3 ways to navigate into Glenworth Valley's festivals for free
The Glenworth Valley was the scene of the early 1990s rave party, “Happy Valley,” when techno-bush dances went mainstream. An hour's drive north of Sydney, it’s still the scene of parties: the best being the Peats Ridge Festival at New Year. It is still one of Australia's festival capitals.
Every festival is awash with stories of wannabe hedonists descending the mountains or navigating a path through the Hawkesbury River’s estuaries to join in the fun for free. Tickets are expensive and security is tight.
But here’s the scoop: anyone can train for their walk, abseil or paddle for free entry all year round. Just sign up for one or more of these adventures with Glenworth Activities.
Two cliff faces descend comfortably into the lush, musical pastures of the valley. From there, you’re only a kilometer or two from all the action.
“It’s still a walk to get there,” says Glenworth activities manager Bridget Smith. “But it’s quite secured off (during festivals) and they have a lot of security.”
But by the end of an abseiling session, the company boasts that even beginners will be able to comfortably tackle lengthy rock face descents, and –- for the bold -- face-forward rundowns.
A 150-minute abseiling adventure starting at 10 a.m. or 2 p.m. costs $75.00 per head.
The new frontier for New South Wales’ early colonials, the Hawkesbury River, has a number of estuaries running from it, including Popran Creek.
“It goes right out onto the Hawkesbury,” says Smith. “So you can kayak right into Glenworth Valley.”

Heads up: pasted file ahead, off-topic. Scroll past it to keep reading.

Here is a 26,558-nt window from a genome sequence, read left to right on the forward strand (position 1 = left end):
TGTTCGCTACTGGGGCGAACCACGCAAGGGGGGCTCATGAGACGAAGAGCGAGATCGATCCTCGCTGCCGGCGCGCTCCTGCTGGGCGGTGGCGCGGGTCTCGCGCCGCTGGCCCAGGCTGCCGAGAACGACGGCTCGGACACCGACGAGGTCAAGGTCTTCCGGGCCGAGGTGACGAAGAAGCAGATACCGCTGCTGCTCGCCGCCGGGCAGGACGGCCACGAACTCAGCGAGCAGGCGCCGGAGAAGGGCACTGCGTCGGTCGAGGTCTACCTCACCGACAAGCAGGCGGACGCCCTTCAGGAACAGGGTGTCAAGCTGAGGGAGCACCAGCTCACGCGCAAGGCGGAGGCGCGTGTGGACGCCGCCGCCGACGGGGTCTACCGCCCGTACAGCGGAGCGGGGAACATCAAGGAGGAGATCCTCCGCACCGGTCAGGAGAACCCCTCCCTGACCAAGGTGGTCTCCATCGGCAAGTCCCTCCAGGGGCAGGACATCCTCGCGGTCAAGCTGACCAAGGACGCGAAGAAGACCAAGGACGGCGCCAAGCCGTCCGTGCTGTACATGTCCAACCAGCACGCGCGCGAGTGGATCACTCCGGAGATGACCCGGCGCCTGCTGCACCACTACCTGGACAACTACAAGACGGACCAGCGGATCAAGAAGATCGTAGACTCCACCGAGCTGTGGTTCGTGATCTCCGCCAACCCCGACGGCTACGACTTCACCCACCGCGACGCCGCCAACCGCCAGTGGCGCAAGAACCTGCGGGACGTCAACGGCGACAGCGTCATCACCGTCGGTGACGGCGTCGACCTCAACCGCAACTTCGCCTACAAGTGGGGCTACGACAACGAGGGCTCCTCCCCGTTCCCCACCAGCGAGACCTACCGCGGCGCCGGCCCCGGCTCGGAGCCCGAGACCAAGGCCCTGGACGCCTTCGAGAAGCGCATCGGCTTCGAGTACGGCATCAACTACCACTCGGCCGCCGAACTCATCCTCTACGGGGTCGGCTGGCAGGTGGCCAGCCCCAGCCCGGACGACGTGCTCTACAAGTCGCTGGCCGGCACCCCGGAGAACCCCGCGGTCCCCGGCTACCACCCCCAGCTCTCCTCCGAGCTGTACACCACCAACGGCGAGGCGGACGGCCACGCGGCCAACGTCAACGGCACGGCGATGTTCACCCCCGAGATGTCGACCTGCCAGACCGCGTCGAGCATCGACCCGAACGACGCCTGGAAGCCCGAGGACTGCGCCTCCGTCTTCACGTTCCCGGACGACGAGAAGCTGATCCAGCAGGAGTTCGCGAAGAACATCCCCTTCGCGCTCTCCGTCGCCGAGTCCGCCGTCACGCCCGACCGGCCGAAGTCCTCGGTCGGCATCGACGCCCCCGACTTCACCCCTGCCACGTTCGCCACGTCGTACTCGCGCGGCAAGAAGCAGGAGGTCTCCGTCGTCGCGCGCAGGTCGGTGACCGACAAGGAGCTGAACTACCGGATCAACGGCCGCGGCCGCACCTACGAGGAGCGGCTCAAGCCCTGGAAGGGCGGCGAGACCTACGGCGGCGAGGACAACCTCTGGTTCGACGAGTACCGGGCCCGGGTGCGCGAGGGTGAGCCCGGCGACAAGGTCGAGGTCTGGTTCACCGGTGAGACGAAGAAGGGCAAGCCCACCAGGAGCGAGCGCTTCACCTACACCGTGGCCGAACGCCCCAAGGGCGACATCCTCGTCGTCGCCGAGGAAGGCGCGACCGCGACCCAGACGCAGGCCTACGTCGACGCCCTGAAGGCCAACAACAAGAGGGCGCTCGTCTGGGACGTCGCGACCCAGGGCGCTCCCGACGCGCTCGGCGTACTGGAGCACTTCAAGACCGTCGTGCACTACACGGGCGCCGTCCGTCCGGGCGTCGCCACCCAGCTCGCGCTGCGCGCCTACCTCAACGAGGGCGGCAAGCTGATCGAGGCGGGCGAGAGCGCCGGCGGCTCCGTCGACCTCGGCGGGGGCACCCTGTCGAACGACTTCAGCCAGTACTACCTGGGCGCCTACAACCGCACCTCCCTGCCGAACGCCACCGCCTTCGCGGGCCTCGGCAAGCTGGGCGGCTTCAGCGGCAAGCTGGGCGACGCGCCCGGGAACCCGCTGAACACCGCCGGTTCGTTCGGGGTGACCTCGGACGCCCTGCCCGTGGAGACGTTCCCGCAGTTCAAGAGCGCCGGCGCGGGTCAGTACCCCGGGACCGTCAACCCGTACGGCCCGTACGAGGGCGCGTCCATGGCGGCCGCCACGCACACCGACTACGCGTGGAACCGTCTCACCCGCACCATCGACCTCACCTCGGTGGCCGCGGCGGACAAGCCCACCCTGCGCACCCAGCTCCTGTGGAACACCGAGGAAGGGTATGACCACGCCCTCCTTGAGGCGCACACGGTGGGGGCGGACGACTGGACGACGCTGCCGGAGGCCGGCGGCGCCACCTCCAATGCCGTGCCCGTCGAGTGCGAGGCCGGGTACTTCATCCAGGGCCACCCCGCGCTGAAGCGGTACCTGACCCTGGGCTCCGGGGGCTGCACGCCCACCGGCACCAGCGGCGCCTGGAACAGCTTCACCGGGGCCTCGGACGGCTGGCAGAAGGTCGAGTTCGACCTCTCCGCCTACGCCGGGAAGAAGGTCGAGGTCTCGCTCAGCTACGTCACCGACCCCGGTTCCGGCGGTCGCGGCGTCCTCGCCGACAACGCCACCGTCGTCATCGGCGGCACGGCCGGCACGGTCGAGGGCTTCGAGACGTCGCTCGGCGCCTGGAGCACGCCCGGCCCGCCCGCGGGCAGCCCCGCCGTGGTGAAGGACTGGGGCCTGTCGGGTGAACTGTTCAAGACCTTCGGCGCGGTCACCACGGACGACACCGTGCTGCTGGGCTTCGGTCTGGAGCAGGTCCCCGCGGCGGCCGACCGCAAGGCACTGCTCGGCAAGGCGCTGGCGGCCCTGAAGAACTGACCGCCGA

It’s about a nine-kilometer paddle from Spencer, which is on the Hawkesbury, to Glenworth Valley. Depending on your paddling ability, it will take between 40 minutes and three hours. Most will navigate the path in about two hours, which is easy work compared to the hours you’d have to labor to buy a ticket.
Hire your own kayak for $110 double kayak/$60 single kayak. Or a 150-minute guided tour costs $75 per person.
This is only for those who are after adventure in one of the oldest forests in the world. Paths are signposted for two- and three-day walks, where adventurers are guided from outposts and shown paths into the valley.
“But it’s only a moderate hike,” says Smith. “Even kids who are in Year 8 and Year 9 can do it.”
If you don’t have the legs, maybe quad biking or horse riding is a better free entry for you, both of which are also available from Glenworth. Good luck.
Tents, air mattresses and guided tours are available, or independent campers pay $20 a night.
Multiple activity variations are available. Glenworth Activities, Cooks Road, Glenworth Valley, is located three kilometers off the Sydney-Newcastle Freeway, +61 (0)2 4375 1222; 7:30 a.m.-5:30 p.m. www.glenworth.com.au